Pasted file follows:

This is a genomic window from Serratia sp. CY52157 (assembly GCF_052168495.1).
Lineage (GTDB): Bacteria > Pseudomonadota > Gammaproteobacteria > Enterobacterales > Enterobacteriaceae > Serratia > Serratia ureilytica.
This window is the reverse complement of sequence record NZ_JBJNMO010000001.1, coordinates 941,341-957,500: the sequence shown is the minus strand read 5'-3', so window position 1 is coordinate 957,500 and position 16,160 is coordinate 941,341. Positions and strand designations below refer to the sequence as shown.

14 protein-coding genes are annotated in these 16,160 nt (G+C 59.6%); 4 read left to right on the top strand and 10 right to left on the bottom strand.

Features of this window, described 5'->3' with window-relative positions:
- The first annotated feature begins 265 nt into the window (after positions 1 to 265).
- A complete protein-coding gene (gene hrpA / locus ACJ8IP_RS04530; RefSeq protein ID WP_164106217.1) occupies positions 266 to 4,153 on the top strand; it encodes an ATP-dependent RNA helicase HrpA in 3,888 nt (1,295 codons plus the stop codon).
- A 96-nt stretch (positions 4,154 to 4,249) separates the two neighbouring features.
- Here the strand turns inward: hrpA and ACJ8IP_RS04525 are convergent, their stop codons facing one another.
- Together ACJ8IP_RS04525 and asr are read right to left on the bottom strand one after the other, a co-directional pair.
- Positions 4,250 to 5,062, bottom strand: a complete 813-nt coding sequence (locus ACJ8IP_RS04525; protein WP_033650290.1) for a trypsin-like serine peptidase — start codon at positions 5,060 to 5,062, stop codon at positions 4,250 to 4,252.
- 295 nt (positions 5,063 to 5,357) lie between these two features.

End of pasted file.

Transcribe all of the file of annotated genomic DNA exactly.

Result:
This is a genomic window from Serratia sp. CY52157 (assembly GCF_052168495.1).
Lineage (GTDB): Bacteria > Pseudomonadota > Gammaproteobacteria > Enterobacterales > Enterobacteriaceae > Serratia > Serratia ureilytica.
This window is the reverse complement of sequence record NZ_JBJNMO010000001.1, coordinates 941,341-957,500: the sequence shown is the minus strand read 5'-3', so window position 1 is coordinate 957,500 and position 16,160 is coordinate 941,341. Positions and strand designations below refer to the sequence as shown.

14 protein-coding genes are annotated in these 16,160 nt (G+C 59.6%); 4 read left to right on the top strand and 10 right to left on the bottom strand.

Features of this window, described 5'->3' with window-relative positions:
- The first annotated feature begins 265 nt into the window (after positions 1 to 265).
- A complete protein-coding gene (gene hrpA / locus ACJ8IP_RS04530; RefSeq protein ID WP_164106217.1) occupies positions 266 to 4,153 on the top strand; it encodes an ATP-dependent RNA helicase HrpA in 3,888 nt (1,295 codons plus the stop codon).
- A 96-nt stretch (positions 4,154 to 4,249) separates the two neighbouring features.
- Here the strand turns inward: hrpA and ACJ8IP_RS04525 are convergent, their stop codons facing one another.
- Together ACJ8IP_RS04525 and asr are read right to left on the bottom strand one after the other, a co-directional pair.
- Positions 4,250 to 5,062, bottom strand: a complete 813-nt coding sequence (locus ACJ8IP_RS04525; protein WP_033650290.1) for a trypsin-like serine peptidase — start codon at positions 5,060 to 5,062, stop codon at positions 4,250 to 4,252.
- 295 nt (positions 5,063 to 5,357) lie between these two features.